There’s this thing that we do, we modern people who maybe don’t have the opportunity to go and do Big Things like travel the globe or discover new islands or new species of animals in the depths of the Amazon or wherever. We take a year, and we turn it into a project- read 100 books (which I’ve done), or read the encyclopedia, or visit every state capital in the US or something of the sort. And we write about it on the way, the disasters we’ve encountered, the lessons we’ve learned, how we’ve grown- or not grown. Or whatever.
Julie Powell decided to make every recipe in Julia Child’s Mastering the Art of French Cooking in one year, and blog about it while she did so. This was all the way back in 2002, when blogging was new and the trope of “My Year of _______ ” wasn’t the thing it is now. She didn’t do it for the hope of a book contract (which ended up happening) or for fame (which ended up happening, too). She did it because she was in a dead-end job, staring 30 in the face, and desperate to do something Else.
So she started cooking. A lot. With a lot of butter.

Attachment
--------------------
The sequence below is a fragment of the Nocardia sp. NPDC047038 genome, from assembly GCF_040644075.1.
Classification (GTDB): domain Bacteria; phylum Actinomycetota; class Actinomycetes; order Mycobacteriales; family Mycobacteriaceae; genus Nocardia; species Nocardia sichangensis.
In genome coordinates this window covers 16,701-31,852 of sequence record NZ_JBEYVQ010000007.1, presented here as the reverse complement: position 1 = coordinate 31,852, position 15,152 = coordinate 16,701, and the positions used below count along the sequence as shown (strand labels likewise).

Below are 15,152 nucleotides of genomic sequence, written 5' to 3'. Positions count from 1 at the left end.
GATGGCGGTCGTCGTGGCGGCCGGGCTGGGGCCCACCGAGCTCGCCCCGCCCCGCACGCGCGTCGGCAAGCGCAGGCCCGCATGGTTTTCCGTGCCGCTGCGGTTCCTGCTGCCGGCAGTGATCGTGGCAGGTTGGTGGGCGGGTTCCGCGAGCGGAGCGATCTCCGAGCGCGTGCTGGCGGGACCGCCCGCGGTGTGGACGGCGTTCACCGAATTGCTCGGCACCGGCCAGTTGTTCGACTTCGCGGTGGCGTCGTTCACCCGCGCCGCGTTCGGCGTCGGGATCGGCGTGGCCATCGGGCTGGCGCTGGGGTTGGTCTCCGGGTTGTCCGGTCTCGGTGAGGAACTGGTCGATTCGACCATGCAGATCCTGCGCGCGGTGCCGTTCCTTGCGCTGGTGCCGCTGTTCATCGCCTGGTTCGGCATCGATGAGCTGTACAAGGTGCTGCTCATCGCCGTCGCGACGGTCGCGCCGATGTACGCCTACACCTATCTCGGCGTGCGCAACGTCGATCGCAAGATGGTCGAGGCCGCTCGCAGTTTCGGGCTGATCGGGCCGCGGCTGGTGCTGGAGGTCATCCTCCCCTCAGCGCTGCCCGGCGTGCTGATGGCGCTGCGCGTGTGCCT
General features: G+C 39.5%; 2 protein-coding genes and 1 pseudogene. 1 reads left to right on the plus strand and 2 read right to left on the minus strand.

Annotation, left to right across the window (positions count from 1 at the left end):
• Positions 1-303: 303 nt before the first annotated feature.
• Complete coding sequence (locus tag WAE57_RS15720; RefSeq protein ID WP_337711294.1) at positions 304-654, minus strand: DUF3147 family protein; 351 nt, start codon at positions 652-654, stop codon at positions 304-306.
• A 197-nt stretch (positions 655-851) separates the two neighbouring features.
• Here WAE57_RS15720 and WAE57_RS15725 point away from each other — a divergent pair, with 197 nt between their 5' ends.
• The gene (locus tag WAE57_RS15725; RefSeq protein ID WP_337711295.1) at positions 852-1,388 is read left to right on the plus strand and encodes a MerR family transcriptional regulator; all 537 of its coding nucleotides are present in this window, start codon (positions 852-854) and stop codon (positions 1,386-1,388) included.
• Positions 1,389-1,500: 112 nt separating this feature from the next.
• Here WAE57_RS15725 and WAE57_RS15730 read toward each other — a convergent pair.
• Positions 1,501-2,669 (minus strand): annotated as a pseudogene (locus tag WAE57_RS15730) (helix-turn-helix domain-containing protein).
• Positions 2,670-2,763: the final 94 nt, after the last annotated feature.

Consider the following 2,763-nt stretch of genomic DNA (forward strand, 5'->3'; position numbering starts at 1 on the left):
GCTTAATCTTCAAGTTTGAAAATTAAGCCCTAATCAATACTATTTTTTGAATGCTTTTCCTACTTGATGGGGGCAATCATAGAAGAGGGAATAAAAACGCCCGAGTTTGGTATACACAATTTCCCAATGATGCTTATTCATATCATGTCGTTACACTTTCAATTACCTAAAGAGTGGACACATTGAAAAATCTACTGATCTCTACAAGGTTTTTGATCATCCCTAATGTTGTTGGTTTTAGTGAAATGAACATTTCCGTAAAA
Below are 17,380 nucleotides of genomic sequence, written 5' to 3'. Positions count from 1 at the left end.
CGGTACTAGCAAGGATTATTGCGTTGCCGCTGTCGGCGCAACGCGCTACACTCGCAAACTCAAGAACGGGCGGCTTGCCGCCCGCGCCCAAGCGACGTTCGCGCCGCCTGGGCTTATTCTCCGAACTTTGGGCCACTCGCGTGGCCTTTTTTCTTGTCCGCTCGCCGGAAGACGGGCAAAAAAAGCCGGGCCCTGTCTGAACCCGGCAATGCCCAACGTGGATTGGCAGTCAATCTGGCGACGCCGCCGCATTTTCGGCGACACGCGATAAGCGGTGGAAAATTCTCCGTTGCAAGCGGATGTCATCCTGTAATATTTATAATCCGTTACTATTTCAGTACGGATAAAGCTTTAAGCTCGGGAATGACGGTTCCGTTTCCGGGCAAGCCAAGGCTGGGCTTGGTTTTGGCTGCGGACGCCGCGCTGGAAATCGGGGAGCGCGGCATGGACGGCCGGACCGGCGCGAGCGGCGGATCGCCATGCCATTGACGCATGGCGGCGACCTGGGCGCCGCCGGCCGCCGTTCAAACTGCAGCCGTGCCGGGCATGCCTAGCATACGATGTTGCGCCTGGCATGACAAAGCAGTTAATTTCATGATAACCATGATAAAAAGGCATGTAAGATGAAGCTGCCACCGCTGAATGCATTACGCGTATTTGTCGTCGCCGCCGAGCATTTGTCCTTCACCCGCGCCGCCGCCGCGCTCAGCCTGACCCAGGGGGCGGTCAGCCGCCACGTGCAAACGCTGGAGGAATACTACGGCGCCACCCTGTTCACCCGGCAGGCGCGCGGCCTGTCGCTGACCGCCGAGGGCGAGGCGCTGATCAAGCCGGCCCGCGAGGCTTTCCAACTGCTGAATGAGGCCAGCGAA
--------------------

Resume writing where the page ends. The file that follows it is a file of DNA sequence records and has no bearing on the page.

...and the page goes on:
Through the whole process, Powell is wonderfully candid about her failures- at cooking, at housekeeping, at keeping her cool- as well as her successes. And she is quite down to Earth about the minor fame that grew out of her little blog. She was interviewed by the New York Times and CBS, had dinner with major food critics, and through it all she says things like, “I’m not sure why they found me so interesting. It’s all very surreal”. I imagine it was.
So if you like quirky memoirs and yearlong projects, I recommend this book. Just be prepared for a lot of vivid descriptions of things like cow brains and the fact that Powell really likes the word ‘f*ck’.
At long last, I’ve finally received the digital copy of Robert Galbraith’s third Cormoran Strike novel, Career of Evil. I only requested it back in February after I raced through the first two books. I’m ten percent of the way through the book, and am quite drawn into the story so far, even if the thought of poor Robin receiving a woman’s leg is pretty gross.
I’ve also started watching season 2 of Starz’s Black Sails. I thoroughly enjoyed season 1, but hadn’t watched season 2 until I found the set at the library. It’s a period piece about pirates, has complicated interpersonal relationships and politics, amazing production value, and doesn’t stray into the sort of melodrama I don’t care for. It’s always interesting when the characters you’re rooting for are Bad People, and the ones you are hoping will fail are the ones who are meant to keep peace and order.